USCG Gives the Green Light for First Offshore Patrol Cutter
The U.S. Coast Guard has given the green light for the construction of its first new Offshore Patrol Cutter (OPC) and the procurement of long-lead-time materials for the second vessel in the series. The OPC program is the Coast Guard's largest contract ever and its highest priority acquisition.
The total value of the contract options exercised is about $315 million. In addition to covering production of the lead cutter, the order allows Eastern Shipbuilding Group (ESG) to purchase the propeller and steering components, main engines, ship integrated control system, switchboards and generators for the second vessel, the future USCGC Chase.
Delivery of the first vessel in the class - the future USCGC Argus - is scheduled for 2021. She is named after one of the service's first vessels, the revenue cutter Argus, which entered service in 1791.
“Recapitalization of the Coast Guard’s aging fleet of vessels, aircraft, systems and support infrastructure remains one of my highest priorities,” said Adm. Karl Schultz, the commandant of the Coast Guard. “Today’s actions are a critical step towards delivering a fleet of offshore patrol cutters that will provide Coast Guard men and women with the tools to enforce our laws, secure our maritime borders, and execute the full range of Coast Guard missions for decades to come.”
If the USCG exercises all of its options with ESG, the contract provides for up to 25 of the new OPCs, which will replace the aging Medium Endurance Cutters currently in service.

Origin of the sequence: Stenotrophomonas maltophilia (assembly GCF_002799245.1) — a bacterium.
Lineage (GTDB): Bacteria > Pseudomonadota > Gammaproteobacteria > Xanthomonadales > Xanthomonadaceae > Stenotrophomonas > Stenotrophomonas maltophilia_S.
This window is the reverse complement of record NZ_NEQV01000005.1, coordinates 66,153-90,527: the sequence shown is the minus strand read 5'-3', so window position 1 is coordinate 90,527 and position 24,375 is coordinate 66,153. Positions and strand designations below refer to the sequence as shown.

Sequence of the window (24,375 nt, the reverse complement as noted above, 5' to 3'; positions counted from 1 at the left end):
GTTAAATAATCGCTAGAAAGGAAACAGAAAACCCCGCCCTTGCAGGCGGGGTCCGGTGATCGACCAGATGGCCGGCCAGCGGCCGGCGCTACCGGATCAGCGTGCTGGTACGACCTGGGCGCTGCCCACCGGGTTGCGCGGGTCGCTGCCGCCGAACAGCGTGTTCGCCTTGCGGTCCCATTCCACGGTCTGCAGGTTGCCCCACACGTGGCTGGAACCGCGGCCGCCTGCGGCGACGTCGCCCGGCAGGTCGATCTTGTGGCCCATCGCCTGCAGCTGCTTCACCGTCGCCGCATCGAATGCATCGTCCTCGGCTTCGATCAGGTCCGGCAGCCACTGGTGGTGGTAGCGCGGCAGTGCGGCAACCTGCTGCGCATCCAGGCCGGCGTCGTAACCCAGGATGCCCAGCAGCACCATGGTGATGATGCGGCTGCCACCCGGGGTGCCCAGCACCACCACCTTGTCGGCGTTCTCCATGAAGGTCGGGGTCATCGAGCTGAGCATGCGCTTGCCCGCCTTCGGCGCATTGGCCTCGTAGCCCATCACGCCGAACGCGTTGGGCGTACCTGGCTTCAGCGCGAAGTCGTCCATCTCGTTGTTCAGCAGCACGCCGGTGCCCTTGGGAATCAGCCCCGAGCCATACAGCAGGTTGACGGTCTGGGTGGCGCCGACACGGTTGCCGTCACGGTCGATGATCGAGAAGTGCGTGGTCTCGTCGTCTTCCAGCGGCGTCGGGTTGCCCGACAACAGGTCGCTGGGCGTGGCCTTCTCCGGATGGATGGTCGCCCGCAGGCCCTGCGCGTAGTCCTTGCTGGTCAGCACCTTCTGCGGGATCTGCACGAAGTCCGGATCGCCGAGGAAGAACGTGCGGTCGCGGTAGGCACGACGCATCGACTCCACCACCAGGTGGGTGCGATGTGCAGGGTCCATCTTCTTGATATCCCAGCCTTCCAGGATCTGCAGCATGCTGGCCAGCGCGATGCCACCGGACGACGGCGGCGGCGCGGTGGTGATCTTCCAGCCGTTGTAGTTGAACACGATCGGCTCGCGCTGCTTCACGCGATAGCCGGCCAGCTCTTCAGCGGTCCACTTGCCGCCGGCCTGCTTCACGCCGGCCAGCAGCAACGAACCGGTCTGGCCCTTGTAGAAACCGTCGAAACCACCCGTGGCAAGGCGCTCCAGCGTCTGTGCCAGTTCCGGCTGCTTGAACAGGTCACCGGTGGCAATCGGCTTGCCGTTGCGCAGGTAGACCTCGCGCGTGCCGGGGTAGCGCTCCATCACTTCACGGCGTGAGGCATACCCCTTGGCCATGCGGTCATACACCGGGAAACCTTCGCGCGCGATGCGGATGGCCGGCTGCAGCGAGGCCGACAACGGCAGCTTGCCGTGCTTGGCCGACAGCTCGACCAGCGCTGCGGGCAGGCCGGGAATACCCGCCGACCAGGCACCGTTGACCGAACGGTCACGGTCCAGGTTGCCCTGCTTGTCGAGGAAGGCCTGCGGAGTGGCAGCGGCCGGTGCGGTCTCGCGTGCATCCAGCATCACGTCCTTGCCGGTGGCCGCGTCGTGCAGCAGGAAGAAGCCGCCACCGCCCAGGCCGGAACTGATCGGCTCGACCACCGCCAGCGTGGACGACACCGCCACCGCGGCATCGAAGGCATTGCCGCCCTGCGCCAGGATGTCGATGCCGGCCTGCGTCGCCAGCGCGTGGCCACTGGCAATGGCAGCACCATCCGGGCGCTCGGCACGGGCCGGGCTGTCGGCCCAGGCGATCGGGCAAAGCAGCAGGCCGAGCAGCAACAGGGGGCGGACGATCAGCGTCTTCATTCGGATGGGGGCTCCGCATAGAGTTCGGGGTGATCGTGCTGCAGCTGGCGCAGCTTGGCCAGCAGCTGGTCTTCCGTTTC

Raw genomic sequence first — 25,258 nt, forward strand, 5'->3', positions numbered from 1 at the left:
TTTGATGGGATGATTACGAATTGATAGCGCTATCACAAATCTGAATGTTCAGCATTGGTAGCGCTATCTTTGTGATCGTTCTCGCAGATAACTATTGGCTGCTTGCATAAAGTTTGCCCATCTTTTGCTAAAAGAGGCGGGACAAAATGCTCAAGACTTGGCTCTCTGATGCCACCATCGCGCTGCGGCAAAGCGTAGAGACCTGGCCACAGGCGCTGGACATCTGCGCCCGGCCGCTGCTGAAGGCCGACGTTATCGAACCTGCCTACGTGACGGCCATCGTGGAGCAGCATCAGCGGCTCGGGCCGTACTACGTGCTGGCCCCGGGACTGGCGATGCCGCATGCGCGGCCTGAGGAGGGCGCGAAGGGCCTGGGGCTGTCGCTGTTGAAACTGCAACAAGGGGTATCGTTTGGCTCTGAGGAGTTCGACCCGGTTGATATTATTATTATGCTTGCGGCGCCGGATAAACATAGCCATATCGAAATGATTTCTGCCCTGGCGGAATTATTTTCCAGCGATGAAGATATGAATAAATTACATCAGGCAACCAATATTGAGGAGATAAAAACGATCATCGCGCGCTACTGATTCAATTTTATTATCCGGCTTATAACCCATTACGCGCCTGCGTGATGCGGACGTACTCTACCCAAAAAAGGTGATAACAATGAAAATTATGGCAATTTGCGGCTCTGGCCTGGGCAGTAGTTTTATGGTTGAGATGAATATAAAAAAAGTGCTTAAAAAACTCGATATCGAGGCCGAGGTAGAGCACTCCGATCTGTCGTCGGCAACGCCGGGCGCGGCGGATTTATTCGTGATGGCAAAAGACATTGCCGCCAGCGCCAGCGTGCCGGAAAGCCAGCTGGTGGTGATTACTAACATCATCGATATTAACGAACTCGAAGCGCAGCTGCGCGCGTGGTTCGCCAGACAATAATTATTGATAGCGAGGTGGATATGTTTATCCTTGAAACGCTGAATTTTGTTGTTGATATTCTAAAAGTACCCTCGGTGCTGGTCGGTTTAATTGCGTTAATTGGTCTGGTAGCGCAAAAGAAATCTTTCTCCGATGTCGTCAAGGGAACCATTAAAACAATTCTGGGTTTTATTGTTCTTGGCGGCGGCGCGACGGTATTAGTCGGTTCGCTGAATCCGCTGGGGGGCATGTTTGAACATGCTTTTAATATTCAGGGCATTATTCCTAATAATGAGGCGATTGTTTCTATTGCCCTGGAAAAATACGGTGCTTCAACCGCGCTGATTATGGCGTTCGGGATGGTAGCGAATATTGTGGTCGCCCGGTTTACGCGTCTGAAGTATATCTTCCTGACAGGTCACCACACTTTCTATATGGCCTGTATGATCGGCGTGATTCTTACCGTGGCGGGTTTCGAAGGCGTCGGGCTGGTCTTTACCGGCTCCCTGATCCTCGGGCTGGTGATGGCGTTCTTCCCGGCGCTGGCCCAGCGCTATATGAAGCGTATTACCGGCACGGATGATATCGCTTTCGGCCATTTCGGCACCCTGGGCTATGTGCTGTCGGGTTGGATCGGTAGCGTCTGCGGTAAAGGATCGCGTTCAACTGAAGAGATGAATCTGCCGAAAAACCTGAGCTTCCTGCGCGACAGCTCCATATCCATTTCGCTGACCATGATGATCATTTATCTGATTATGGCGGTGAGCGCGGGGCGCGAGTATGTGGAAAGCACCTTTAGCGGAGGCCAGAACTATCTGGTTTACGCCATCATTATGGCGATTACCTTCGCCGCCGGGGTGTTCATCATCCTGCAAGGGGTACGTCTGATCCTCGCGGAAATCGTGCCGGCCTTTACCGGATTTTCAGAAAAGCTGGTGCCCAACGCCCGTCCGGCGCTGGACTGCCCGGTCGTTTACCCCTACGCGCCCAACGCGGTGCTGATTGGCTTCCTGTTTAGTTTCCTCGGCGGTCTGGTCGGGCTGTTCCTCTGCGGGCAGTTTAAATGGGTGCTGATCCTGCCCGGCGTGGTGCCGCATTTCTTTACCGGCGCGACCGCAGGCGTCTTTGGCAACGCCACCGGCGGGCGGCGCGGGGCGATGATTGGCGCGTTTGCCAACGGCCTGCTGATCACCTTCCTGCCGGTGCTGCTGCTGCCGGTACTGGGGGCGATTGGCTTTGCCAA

"Our team and subcontractors have worked extremely hard to get these options exercised on time. As we continue this partnership with the USCG, we will deliver vessels which will protect our country’s shorelines and national security interests for the next forty plus years," said Eastern’s president, Joey D’Isernia. "Eastern Shipbuilding along with its vendor network from 29 other states will work tirelessly with the USCG project team to deliver high quality, highly capable vessels on time within budget."
Eastern's OPC design is based on the Vard 7 110, which uses commercial design standards and commercial equipment where possible to keep down costs. In 2016, when Eastern was selected as one of three final competitors, ESG founder Brian D'Isernia suggested that Eastern would compete hard on price and value. "Affordability will be the central consideration for this acquisition. With a track record of 110 vessels built on-time and on-budget since 2002, we at Eastern believe that we are the best shipyard to produce the vessels which will cost effectively fulfill the [requirement]," he said. Eastern went on to beat established defense shipbuilders Bath Iron Works and Bollinger to win the contract.